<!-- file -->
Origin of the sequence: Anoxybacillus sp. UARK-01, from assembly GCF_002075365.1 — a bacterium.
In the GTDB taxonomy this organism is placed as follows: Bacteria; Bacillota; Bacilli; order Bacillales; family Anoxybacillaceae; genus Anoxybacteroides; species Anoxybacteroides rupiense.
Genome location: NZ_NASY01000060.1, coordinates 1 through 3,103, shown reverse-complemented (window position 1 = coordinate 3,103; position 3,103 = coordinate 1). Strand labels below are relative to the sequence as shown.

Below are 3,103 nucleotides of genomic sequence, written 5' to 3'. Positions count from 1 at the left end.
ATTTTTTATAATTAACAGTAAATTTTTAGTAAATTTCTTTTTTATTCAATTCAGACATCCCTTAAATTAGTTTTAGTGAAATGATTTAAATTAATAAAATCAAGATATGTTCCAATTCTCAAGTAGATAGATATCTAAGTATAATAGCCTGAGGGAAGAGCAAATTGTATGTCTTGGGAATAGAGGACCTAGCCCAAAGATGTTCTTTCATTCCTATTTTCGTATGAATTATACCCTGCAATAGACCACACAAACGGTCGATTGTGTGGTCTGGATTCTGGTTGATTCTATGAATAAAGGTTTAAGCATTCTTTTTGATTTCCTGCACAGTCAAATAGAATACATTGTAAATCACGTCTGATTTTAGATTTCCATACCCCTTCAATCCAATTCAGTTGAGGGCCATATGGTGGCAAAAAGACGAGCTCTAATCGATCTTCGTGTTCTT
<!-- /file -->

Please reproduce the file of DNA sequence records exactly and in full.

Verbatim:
Origin of the sequence: Anoxybacillus sp. UARK-01, from assembly GCF_002075365.1 — a bacterium.
In the GTDB taxonomy this organism is placed as follows: Bacteria; Bacillota; Bacilli; order Bacillales; family Anoxybacillaceae; genus Anoxybacteroides; species Anoxybacteroides rupiense.
Genome location: NZ_NASY01000060.1, coordinates 1 through 3,103, shown reverse-complemented (window position 1 = coordinate 3,103; position 3,103 = coordinate 1). Strand labels below are relative to the sequence as shown.

Below are 3,103 nucleotides of genomic sequence, written 5' to 3'. Positions count from 1 at the left end.
ATTTTTTATAATTAACAGTAAATTTTTAGTAAATTTCTTTTTTATTCAATTCAGACATCCCTTAAATTAGTTTTAGTGAAATGATTTAAATTAATAAAATCAAGATATGTTCCAATTCTCAAGTAGATAGATATCTAAGTATAATAGCCTGAGGGAAGAGCAAATTGTATGTCTTGGGAATAGAGGACCTAGCCCAAAGATGTTCTTTCATTCCTATTTTCGTATGAATTATACCCTGCAATAGACCACACAAACGGTCGATTGTGTGGTCTGGATTCTGGTTGATTCTATGAATAAAGGTTTAAGCATTCTTTTTGATTTCCTGCACAGTCAAATAGAATACATTGTAAATCACGTCTGATTTTAGATTTCCATACCCCTTCAATCCAATTCAGTTGAGGGCCATATGGTGGCAAAAAGACGAGCTCTAATCGATCTTCGTGTTCTT